Staff also need to deliver on the brand promise. We are well known for providing excellent service. We have been finalists in the BRW Client Choice Awards, for Best Accountancy Firm (revenue between $50-$500M), and we won this award this year. We are working hard to win it again next year. This doesn’t happen without a clear understanding from our staff about what is expected of them as they provide our services to clients.

To help deliver our messages internally and engage our staff with our brand we developed an internal brand called Team HLB.

Team HLB as a vehicle for sustainable behavioural change

We wanted to develop an internal identity that would support the key internal messages, such as our Vision and Team Values (which are now consistent across the Association), as well as engage and excite our staff. Team HLB is essentially a marketing vehicle to assist HR in building real, long term employee engagement.

The Marketing & BD Team and the HR Team regularly collaborate on various internal engagement projects and use the Team HLB imagery and key messaging to assist. The Vision and Values are now included in recruitment, onboarding, performance management and throughout all that we do.

We also use the Team HLB branding for internal communications, internal events, team building activities, internal competitions and other fun and engaging activities.

We are surveying staff annually to measure the level of engagement with Team HLB and the Vision and Values.

The HLB Mann Judd branding engagement journey begins…

I have been involved in a number of re-branding projects in my career. It’s an interesting process to go through, particularly for professional services firms, and often a challenging process to go through for any organisation. In professional services, brands are very closely aligned with the owners of the business and of course the people who work for them. The people delivering the service. When you have multiple owners who feel very strongly about how their brand is depicted, as they feel it reflects on them personally, it can be a challenging decision making process.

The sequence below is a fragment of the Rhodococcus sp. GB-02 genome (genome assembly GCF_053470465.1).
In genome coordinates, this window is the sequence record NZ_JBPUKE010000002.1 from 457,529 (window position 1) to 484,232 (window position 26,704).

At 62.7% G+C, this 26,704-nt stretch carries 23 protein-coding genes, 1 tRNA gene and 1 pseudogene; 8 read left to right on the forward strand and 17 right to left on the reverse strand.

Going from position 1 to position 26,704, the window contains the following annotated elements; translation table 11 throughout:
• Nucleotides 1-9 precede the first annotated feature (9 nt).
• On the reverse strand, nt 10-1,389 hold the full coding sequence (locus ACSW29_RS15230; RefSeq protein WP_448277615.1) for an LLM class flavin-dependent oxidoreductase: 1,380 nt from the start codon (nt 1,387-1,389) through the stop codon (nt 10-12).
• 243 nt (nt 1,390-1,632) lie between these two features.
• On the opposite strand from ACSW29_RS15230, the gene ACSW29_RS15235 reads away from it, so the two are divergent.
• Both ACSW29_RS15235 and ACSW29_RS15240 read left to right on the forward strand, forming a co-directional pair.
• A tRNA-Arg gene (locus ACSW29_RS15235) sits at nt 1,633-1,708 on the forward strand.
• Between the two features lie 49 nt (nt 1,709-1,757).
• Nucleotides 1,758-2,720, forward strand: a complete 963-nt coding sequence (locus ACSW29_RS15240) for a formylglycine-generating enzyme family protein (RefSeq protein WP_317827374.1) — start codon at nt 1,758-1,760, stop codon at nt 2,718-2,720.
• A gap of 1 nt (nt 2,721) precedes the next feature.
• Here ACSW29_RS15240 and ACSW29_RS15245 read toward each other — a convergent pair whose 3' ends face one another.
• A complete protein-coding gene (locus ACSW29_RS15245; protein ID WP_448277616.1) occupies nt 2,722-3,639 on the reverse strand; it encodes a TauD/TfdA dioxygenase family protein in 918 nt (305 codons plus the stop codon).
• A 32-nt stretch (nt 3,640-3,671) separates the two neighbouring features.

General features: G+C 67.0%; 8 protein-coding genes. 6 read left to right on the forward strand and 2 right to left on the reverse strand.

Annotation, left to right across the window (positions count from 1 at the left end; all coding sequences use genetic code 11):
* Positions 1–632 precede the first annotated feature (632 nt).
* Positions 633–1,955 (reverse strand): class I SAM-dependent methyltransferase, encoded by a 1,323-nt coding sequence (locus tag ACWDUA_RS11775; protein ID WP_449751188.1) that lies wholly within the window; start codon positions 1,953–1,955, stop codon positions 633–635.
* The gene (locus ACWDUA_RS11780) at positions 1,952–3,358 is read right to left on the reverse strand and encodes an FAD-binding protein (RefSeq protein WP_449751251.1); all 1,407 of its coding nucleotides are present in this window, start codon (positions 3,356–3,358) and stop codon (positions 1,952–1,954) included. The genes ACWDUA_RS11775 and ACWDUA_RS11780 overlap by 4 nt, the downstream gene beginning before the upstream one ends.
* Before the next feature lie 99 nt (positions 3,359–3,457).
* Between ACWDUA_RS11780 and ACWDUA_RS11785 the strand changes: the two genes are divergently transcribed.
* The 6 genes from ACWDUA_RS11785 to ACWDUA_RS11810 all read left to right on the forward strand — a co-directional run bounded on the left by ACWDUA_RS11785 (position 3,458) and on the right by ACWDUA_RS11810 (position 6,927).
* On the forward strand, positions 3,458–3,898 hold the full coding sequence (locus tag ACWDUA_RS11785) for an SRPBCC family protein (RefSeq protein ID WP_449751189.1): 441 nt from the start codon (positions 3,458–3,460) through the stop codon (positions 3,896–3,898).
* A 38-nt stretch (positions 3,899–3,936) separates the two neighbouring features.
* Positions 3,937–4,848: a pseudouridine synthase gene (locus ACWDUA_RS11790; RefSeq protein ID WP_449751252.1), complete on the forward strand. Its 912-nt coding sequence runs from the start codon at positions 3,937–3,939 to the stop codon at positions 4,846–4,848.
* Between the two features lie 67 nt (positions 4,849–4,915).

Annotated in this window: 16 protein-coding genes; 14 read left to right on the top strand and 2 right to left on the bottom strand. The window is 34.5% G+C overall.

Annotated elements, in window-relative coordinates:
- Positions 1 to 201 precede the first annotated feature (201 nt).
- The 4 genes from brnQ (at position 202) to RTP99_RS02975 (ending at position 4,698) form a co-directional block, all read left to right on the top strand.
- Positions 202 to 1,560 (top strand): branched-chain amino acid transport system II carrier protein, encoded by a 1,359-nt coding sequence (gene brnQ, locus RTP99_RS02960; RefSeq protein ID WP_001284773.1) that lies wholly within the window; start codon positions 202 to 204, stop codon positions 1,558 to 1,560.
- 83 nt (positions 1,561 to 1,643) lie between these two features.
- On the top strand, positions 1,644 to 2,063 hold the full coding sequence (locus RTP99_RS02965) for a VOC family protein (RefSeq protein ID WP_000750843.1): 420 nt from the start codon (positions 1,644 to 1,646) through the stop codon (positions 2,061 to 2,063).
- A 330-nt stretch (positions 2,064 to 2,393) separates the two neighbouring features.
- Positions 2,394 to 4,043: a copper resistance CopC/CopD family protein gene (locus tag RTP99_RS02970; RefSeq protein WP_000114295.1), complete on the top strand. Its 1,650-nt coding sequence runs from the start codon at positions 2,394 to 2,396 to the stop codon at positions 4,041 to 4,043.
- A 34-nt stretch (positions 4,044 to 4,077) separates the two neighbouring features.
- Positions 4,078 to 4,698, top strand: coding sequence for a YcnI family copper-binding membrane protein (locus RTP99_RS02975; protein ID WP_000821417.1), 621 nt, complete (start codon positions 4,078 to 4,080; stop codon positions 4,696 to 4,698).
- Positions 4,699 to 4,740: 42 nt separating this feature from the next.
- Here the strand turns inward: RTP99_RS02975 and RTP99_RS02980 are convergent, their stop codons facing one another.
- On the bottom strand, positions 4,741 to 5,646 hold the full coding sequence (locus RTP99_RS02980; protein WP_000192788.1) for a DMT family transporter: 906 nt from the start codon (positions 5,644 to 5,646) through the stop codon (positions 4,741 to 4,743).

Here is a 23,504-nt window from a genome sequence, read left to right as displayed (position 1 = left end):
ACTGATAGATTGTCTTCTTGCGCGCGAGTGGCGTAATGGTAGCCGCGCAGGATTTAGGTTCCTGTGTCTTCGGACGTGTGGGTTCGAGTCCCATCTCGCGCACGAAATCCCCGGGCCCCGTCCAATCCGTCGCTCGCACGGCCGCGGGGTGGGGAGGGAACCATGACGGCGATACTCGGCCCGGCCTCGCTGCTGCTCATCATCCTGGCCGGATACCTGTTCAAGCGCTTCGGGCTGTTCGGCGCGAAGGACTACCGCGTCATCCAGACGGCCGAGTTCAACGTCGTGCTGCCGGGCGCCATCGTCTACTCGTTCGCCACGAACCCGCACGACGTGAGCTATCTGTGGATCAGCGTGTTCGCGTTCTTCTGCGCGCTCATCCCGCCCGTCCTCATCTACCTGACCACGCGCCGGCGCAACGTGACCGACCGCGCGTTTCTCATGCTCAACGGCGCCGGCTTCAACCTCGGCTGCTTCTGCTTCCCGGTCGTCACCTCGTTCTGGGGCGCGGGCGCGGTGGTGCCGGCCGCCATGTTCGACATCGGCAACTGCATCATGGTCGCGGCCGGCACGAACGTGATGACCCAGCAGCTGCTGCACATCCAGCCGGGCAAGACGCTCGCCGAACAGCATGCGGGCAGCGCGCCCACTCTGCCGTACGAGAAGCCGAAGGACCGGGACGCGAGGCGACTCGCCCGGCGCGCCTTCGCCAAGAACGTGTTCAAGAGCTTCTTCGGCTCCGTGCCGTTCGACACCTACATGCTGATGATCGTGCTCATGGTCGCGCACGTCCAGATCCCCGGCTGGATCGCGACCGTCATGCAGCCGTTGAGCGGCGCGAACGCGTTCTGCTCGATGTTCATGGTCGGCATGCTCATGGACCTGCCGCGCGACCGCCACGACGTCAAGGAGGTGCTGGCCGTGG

My most recent re-branding project has been for the organisation I work for now. We are HLB Mann Judd, an Australasian Association of independent accounting firms. The most interesting part of this re-branding is that we have decided to go well beyond our physical brand (our “look & feel”) and embark on a journey of brand and reputation management, including how our staff members feel about our organisation. I have a very forward thinking Executive Committee, who are able to make the connection between employee engagement and client/prospect/market engagement in the brand.

In 2008, we decided to purchase an external brand health report, which is produced by a company called Beaton Consulting. They survey buyers of accounting services. We found that our brand awareness score was not where we would like it to be. This didn’t surprise us, as we were going through a growth phase in the business, new member firms joining the Association and increasing our numbers, as well as organic growth, and we hadn’t spent a lot on marketing up to that point.

We decided to develop a brand management plan and actively work to increase our brand awareness. We were able to do that and, after measuring it again in 2012, found that we had increased our brand awareness and our consideration by the percentage goals we had set for ourselves.

Who delivers on the Brand Promise?

After implementing our targeted plan for increasing brand awareness externally, and our targeted recruitment campaign, we then launched and implemented an internal branding campaign, designed to engage employees with the HLB brand and assist in overall employee engagement strategy.

Research in this area often highlights potential problems with low levels of employee engagement. Across our organisation, most staff were proud to say they work for HLB Mann Judd, but were, at that point, unsure of the Vision, the Values and the Purpose of the organisation (all key drivers of long term employee engagement).

In order to assist each member firm with employee engagement initiatives, the key messages of the ‘Team HLB’ campaign were based on research, were extensions of the key messages used in our recruitment campaign and in the external brand awareness campaign, and centered around teamwork and our Brand Promise, which is ‘Great people delivering great results’.

In future posts I’ll go into more detail around what we did internally and what we have been able to achieve.